6. External links are made by entering them in standard URL notation (i.e. beginning with http://, etc.); if the link points to a picture (a jpeg, jpg, gif, or png file), it will be displayed inside your wiki page itself.
  7. Internal links (to pages inside the wiki itself) are made by typing words in ‘CamelCase’, i.e. words beginning with a capital letter and containing at least one other capital letter, separated from the first by one or more lower-case letters. If the pages to which such links refer do not exist yet in the wiki, the links will be displayed followed by a question mark. Subsequent clicking on the question mark, then editing and saving, will create the pages.

Please play with your new wiki a while and see how fast it is. See how the ‘RecentChanges’ and ‘PageHistory’ functions allow you to keep track accurately of changes in the Wiki; you can see who (or at least which IP address) changed what, and you can also undo changes (click ‘edit’ on an earlier version of the page, then save it).

4. Hacking Awkiawki

It is likely that most people who run Awkiawki make some changes in it, because it is easy to do, and because a few changes immediately suggest themselves (for instance, the formatting rules 4 and 5, above, are somewhat in conflict with one another). I found some of the hacks below on the web, others I made myself.

Tips for hacking Awkiawki:

  • If you get an ‘internal server error’, look at the last line of your server’s /var/log/apache/error.log. It will point you to the line in the Awkiawki script where you made a mistake.
  • Awkiawki uses several arrays internally, like ENVIRON, query, and localconf. While debugging, it may be useful to see the contents of these arrays. You can do this by putting some statements just before the closing bracket of the BEGIN action in awki.cgi. E.g., to see the contents of the ENVIRON array you would put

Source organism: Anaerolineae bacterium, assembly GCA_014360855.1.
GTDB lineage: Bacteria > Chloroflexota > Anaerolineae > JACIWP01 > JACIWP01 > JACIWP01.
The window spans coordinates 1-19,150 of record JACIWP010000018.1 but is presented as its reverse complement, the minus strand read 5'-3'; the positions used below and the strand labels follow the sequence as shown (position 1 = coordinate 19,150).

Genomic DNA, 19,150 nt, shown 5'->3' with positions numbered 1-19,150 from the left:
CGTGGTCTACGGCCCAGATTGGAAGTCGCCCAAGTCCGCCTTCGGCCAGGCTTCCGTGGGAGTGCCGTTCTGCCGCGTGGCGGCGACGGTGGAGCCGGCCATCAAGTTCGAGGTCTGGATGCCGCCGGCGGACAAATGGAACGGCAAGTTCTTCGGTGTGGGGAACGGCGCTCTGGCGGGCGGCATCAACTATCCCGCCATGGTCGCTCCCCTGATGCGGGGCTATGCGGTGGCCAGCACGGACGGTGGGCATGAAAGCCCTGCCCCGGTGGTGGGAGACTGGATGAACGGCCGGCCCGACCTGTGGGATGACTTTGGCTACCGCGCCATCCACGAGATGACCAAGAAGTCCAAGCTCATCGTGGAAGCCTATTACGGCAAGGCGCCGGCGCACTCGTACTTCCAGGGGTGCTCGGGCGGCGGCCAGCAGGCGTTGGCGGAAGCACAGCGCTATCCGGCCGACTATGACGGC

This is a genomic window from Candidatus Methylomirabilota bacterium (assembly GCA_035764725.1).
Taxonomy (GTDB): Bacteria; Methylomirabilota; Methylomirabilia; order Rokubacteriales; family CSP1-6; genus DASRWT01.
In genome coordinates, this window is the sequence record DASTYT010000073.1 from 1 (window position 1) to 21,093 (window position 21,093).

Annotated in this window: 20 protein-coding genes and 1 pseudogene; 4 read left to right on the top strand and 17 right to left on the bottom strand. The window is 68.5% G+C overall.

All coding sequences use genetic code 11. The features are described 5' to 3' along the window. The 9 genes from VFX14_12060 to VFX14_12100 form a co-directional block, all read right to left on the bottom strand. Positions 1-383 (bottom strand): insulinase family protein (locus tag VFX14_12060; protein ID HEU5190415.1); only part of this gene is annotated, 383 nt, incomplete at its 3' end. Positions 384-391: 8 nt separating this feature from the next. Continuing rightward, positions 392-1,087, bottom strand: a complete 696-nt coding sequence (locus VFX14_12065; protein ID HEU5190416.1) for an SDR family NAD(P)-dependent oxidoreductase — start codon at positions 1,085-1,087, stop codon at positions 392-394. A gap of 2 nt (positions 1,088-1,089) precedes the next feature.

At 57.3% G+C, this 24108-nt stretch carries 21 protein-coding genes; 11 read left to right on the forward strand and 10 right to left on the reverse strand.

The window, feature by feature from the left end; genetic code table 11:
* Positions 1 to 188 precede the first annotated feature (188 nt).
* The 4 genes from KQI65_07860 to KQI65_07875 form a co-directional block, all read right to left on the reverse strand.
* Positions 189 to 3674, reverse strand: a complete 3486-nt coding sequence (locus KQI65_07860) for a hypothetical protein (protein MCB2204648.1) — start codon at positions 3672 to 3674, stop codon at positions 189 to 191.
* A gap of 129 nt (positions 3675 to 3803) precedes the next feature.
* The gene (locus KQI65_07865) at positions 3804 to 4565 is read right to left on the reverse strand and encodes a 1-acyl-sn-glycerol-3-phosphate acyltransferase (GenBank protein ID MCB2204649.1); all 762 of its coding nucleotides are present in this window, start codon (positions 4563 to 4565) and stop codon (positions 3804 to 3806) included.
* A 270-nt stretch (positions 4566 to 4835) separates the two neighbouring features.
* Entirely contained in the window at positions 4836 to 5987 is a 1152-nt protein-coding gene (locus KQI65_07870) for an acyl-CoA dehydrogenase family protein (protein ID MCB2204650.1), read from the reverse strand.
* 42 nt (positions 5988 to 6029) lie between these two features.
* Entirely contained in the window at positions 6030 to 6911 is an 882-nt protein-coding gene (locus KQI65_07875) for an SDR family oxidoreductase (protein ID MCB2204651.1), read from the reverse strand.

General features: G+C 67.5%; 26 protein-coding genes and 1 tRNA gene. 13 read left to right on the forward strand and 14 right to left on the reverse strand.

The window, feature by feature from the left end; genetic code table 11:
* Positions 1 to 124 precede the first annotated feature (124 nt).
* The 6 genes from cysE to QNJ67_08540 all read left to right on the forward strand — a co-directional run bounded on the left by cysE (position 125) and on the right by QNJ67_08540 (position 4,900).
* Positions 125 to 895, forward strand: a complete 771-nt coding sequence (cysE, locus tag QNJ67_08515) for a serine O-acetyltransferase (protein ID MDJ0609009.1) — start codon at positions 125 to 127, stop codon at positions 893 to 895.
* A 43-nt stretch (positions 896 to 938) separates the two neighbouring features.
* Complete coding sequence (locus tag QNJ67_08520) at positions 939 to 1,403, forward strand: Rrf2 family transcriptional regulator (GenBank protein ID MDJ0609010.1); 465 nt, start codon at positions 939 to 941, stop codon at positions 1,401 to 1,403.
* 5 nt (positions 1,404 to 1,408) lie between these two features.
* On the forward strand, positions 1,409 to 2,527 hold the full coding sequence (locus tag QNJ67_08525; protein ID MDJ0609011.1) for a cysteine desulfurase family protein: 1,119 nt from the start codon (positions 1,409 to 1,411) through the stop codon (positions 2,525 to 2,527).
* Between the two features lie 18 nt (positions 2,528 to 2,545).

for (var in ENVIRON) print var, ENVIRON[var] "<br>"

NOTE: If you want to hack Awkiawki, it is of course advisable to learn a bit of the AWK language. This is not difficult; AWK is a ‘little language’ (see Jon Bentley, ‘More Programming Pearls, Confessions of a Coder’). Resources for learning AWK:

  • The GNU AWK manual can be found at the GNU site. It is called Effective AWK Programming. Earlier (more compact) versions, called The GAWK Manual, can be found on the web. The GNU site also provides texinfo/dvi/PostScript/pdf format files for producing hard-copy book-type versions of the manual (with page numbers, index, etc.).
  • O’Reilly sells a book Effective AWK Programming by Arnold D. Robbins, which (it seems) is the same as the new GNU version.

Or of course, you can just apply, unthinkingly 😉 the example hacks given below.

4.1 Instant save & show

If you save a page in your wiki you’ll notice that you first see a message like

saved MyNewPage

and then, a second or so later, the updated page is shown.

In earlier versions of Awkiawki the page was not shown automatically; the message ‘saved MyNewPage’ stayed on the screen, and you had to click to actually see the new page.